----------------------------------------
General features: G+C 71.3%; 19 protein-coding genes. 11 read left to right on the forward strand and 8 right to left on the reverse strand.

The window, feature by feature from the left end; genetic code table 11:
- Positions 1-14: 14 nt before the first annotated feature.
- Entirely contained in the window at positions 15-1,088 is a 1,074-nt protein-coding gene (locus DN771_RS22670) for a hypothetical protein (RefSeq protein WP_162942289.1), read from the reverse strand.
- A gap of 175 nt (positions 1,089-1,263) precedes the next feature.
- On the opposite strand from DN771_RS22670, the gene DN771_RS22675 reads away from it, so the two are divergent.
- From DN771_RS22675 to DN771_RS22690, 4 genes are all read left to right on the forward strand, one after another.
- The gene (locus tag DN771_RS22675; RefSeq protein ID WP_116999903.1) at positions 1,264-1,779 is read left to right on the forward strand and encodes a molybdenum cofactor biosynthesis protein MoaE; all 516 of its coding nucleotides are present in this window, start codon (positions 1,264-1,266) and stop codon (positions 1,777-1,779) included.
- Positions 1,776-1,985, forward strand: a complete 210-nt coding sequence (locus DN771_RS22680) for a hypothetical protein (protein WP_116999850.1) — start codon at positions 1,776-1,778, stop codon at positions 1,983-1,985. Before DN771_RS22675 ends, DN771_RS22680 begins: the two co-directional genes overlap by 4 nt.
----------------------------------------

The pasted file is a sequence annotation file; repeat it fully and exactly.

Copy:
General features: G+C 71.3%; 19 protein-coding genes. 11 read left to right on the forward strand and 8 right to left on the reverse strand.

The window, feature by feature from the left end; genetic code table 11:
- Positions 1-14: 14 nt before the first annotated feature.
- Entirely contained in the window at positions 15-1,088 is a 1,074-nt protein-coding gene (locus DN771_RS22670) for a hypothetical protein (RefSeq protein WP_162942289.1), read from the reverse strand.
- A gap of 175 nt (positions 1,089-1,263) precedes the next feature.
- On the opposite strand from DN771_RS22670, the gene DN771_RS22675 reads away from it, so the two are divergent.
- From DN771_RS22675 to DN771_RS22690, 4 genes are all read left to right on the forward strand, one after another.
- The gene (locus tag DN771_RS22675; RefSeq protein ID WP_116999903.1) at positions 1,264-1,779 is read left to right on the forward strand and encodes a molybdenum cofactor biosynthesis protein MoaE; all 516 of its coding nucleotides are present in this window, start codon (positions 1,264-1,266) and stop codon (positions 1,777-1,779) included.
- Positions 1,776-1,985, forward strand: a complete 210-nt coding sequence (locus DN771_RS22680) for a hypothetical protein (protein WP_116999850.1) — start codon at positions 1,776-1,778, stop codon at positions 1,983-1,985. Before DN771_RS22675 ends, DN771_RS22680 begins: the two co-directional genes overlap by 4 nt.